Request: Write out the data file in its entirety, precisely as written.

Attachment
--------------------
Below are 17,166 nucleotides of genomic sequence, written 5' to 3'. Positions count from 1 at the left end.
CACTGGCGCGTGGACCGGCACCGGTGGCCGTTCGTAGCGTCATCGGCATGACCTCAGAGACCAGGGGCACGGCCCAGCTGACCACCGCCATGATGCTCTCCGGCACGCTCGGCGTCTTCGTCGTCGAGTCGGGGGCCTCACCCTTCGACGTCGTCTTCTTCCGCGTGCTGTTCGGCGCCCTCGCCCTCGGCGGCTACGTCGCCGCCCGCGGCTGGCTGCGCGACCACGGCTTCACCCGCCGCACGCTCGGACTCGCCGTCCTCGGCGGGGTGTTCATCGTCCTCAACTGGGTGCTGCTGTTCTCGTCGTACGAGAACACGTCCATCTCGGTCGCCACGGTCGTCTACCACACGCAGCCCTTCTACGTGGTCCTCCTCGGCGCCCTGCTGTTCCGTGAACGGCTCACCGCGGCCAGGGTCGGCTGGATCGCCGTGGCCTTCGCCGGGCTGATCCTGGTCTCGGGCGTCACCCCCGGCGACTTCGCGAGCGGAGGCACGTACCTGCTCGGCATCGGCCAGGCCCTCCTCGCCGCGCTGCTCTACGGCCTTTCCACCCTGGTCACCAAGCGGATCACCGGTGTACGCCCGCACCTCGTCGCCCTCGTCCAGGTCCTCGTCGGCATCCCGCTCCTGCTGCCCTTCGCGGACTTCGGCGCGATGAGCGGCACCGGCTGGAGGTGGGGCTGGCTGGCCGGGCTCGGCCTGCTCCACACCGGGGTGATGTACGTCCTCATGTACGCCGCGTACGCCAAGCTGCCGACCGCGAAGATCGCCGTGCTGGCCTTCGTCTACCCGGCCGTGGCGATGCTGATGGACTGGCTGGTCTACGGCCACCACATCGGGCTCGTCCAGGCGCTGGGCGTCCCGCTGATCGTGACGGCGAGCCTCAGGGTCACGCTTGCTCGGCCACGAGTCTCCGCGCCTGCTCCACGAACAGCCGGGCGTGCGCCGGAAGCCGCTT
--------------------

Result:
Below are 17,166 nucleotides of genomic sequence, written 5' to 3'. Positions count from 1 at the left end.
CACTGGCGCGTGGACCGGCACCGGTGGCCGTTCGTAGCGTCATCGGCATGACCTCAGAGACCAGGGGCACGGCCCAGCTGACCACCGCCATGATGCTCTCCGGCACGCTCGGCGTCTTCGTCGTCGAGTCGGGGGCCTCACCCTTCGACGTCGTCTTCTTCCGCGTGCTGTTCGGCGCCCTCGCCCTCGGCGGCTACGTCGCCGCCCGCGGCTGGCTGCGCGACCACGGCTTCACCCGCCGCACGCTCGGACTCGCCGTCCTCGGCGGGGTGTTCATCGTCCTCAACTGGGTGCTGCTGTTCTCGTCGTACGAGAACACGTCCATCTCGGTCGCCACGGTCGTCTACCACACGCAGCCCTTCTACGTGGTCCTCCTCGGCGCCCTGCTGTTCCGTGAACGGCTCACCGCGGCCAGGGTCGGCTGGATCGCCGTGGCCTTCGCCGGGCTGATCCTGGTCTCGGGCGTCACCCCCGGCGACTTCGCGAGCGGAGGCACGTACCTGCTCGGCATCGGCCAGGCCCTCCTCGCCGCGCTGCTCTACGGCCTTTCCACCCTGGTCACCAAGCGGATCACCGGTGTACGCCCGCACCTCGTCGCCCTCGTCCAGGTCCTCGTCGGCATCCCGCTCCTGCTGCCCTTCGCGGACTTCGGCGCGATGAGCGGCACCGGCTGGAGGTGGGGCTGGCTGGCCGGGCTCGGCCTGCTCCACACCGGGGTGATGTACGTCCTCATGTACGCCGCGTACGCCAAGCTGCCGACCGCGAAGATCGCCGTGCTGGCCTTCGTCTACCCGGCCGTGGCGATGCTGATGGACTGGCTGGTCTACGGCCACCACATCGGGCTCGTCCAGGCGCTGGGCGTCCCGCTGATCGTGACGGCGAGCCTCAGGGTCACGCTTGCTCGGCCACGAGTCTCCGCGCCTGCTCCACGAACAGCCGGGCGTGCGCCGGAAGCCGCTT